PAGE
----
I’ll start with an apology because you got scammed with your weekly Tanya email. Instead, you’re stuck with me, Becky, a noted vegetable eater and one of the twisted minds behind the @nytcooking social accounts. Consider checking out our Instagram, TikTok and YouTube channels?
I would like to dedicate this platform to the light of my life: my rice cooker. I spent years coveting my parents’ Zojirushi (the song he sings when the rice is ready? That’s Mine national anthem) until I finally bought my own. It’s nothing fancy, but even the cheap 4-cup version has improved my quality of life at least twentyfold. Because, to quote my colleague Nikita Richardson, the motto is: “Money above all else, rice below everything else.” A pot of perfectly cooked rice provides meal options for days.
Yaki onigiri with pickled shiitakes is a perfect use of starchy sushi rice. The recipe, adapted by Alexa Weibel, comes from Tim Anderson’s book, “Vegan JapanEasy: Classic and Modern Vegan Japanese Recipes for Cooking at Home,” and it’s a great guide to making any kind of rice balls. Anderson’s spicy pickled mushroom stuffing is a treat, but store-bought kimchi, cooked vegetables, or any leftovers you have in the refrigerator make great substitutes. Even without filling, a crispy, miso-glazed, caramelized rice ball is a worthwhile endeavor.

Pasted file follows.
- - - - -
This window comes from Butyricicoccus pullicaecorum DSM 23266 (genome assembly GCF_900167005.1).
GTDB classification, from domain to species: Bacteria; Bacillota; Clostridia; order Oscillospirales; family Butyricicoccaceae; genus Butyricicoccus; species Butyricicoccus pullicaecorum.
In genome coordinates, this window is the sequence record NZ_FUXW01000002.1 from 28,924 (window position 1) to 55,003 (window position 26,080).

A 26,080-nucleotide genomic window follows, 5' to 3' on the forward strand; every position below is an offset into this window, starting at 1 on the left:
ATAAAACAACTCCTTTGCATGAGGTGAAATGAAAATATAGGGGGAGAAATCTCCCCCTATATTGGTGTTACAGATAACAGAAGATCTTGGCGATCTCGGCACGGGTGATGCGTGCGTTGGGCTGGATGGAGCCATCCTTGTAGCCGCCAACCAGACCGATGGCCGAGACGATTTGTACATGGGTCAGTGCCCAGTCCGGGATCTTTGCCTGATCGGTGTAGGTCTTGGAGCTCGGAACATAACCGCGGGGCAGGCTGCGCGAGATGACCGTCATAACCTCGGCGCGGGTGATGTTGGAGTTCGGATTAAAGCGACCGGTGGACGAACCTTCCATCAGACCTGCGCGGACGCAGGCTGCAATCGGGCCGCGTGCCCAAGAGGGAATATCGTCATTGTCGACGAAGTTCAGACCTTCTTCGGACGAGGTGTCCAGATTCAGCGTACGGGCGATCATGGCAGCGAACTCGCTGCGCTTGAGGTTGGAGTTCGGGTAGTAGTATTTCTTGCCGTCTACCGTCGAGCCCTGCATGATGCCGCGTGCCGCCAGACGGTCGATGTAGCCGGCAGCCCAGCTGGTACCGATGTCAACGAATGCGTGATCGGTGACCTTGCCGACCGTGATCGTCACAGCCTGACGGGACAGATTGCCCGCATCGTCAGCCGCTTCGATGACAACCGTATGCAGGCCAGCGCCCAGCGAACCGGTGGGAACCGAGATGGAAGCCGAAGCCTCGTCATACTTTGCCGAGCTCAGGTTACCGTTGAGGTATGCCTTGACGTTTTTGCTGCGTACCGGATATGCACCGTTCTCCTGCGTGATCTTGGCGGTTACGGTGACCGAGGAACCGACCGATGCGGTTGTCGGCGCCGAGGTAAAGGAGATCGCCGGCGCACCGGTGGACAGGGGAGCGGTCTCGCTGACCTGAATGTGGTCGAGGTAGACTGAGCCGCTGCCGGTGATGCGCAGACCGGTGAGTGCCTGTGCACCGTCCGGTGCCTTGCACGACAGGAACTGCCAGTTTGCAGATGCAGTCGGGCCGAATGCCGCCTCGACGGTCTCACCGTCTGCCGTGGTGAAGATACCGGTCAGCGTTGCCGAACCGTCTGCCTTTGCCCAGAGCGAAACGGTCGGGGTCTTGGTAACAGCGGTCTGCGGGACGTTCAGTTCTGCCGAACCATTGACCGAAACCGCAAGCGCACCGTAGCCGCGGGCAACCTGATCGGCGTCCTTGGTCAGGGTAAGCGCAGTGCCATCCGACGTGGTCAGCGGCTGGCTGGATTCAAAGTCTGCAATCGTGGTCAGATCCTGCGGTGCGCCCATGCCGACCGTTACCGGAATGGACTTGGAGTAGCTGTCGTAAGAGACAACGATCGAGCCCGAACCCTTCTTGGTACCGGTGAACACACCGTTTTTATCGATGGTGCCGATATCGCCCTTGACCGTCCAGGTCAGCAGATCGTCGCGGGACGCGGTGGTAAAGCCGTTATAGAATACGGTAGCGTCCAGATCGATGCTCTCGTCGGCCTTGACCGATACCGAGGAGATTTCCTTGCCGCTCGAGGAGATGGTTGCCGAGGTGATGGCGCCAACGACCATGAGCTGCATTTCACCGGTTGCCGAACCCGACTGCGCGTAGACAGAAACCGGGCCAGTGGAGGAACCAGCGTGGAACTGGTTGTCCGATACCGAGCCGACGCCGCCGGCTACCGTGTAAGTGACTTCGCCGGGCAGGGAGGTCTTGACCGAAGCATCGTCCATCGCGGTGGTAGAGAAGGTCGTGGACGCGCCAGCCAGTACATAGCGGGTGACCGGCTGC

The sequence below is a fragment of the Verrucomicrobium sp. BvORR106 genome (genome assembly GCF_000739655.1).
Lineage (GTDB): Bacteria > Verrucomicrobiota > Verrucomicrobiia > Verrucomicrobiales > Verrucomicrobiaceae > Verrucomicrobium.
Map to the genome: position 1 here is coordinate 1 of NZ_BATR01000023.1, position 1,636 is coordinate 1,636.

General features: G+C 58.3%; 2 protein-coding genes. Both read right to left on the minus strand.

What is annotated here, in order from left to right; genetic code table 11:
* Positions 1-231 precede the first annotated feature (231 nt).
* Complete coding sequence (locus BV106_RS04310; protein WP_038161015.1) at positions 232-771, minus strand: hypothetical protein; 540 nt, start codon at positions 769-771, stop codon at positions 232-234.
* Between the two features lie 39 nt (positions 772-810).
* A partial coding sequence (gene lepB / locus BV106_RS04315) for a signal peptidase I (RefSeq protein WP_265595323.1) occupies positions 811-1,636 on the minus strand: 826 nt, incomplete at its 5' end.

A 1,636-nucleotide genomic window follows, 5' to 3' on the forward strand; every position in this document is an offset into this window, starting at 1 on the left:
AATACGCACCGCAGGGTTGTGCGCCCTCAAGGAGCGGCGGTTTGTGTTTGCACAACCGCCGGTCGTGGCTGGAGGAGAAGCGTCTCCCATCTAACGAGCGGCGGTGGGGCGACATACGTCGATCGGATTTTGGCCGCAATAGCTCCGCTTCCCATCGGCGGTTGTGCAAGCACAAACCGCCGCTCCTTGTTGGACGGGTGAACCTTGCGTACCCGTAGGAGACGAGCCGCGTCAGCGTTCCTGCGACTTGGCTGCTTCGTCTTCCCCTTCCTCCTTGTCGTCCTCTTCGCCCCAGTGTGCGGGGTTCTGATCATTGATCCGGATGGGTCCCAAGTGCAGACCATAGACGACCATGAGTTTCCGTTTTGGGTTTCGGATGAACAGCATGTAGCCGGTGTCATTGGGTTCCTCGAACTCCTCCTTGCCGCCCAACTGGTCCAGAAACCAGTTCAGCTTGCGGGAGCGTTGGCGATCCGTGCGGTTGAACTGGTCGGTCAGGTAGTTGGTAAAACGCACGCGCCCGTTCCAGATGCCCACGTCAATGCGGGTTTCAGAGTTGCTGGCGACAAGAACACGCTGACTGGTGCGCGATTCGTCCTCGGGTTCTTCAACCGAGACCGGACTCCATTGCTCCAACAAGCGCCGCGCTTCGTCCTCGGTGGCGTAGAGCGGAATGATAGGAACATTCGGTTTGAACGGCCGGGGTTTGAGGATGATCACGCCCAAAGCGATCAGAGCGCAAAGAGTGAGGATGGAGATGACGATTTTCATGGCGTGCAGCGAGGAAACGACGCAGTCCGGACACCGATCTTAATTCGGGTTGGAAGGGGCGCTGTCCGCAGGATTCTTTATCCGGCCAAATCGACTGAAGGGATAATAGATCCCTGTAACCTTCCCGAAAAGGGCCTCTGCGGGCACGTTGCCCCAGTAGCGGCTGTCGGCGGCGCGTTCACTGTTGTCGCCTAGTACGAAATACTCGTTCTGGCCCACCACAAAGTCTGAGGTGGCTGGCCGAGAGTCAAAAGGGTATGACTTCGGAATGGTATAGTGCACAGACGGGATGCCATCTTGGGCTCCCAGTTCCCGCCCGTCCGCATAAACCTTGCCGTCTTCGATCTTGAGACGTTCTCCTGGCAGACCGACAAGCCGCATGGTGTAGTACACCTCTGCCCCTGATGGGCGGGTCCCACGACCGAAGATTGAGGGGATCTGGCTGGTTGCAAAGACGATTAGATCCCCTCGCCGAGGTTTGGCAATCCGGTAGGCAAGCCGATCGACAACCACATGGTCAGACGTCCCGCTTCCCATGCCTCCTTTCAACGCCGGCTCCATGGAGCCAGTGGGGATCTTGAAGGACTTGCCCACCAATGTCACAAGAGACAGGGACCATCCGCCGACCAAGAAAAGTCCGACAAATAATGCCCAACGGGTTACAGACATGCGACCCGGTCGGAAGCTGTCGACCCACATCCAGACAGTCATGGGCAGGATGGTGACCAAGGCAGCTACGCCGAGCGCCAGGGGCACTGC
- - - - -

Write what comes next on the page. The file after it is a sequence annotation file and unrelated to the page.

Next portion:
Speaking of miso, Sam Sifton’s no-recipe recipe for miso-glazed eggplant with a bowl of rice is worthy of a weeknight spot. Hot, freshly cooked rice, straight from the stove, makes a cozy bed for soft, creamy eggplant with crispy, roasted edges. Throw a bunch of scallions on top (or, for bonus points, a real pa muchim) and you have my dream meal.
If the leftover rice is on its last legs (and you’ve already made enough fried rice), this can be a shortcut to stews like Melissa Clark’s Parmesan Cabbage Soup. Add the rice a little later than you would with uncooked rice, and it has the same starchy, thickening effect, creating a comforting soup enhanced with Parmesan rinds (which you can also use microwave into a crispy snack. Never stop learning!).
Parmesan cabbage soup
Check out this recipe.
One more thing!
Marian Burros’s famous plum cake recipe dates back to the 1940s. It’s our most requested recipe ever, with a delightful backstory that will leave you feeling charmed by humanity. It really is a perfect recipe without notes. Everyone says, “Congratulations, Plum Torte!”
Thank you for having me; it was an honor to cosplay as Tanya, albeit unconvincingly. You can find me on Instagram, where I’d love to see some photos of your pets in my DMs. Bisous!
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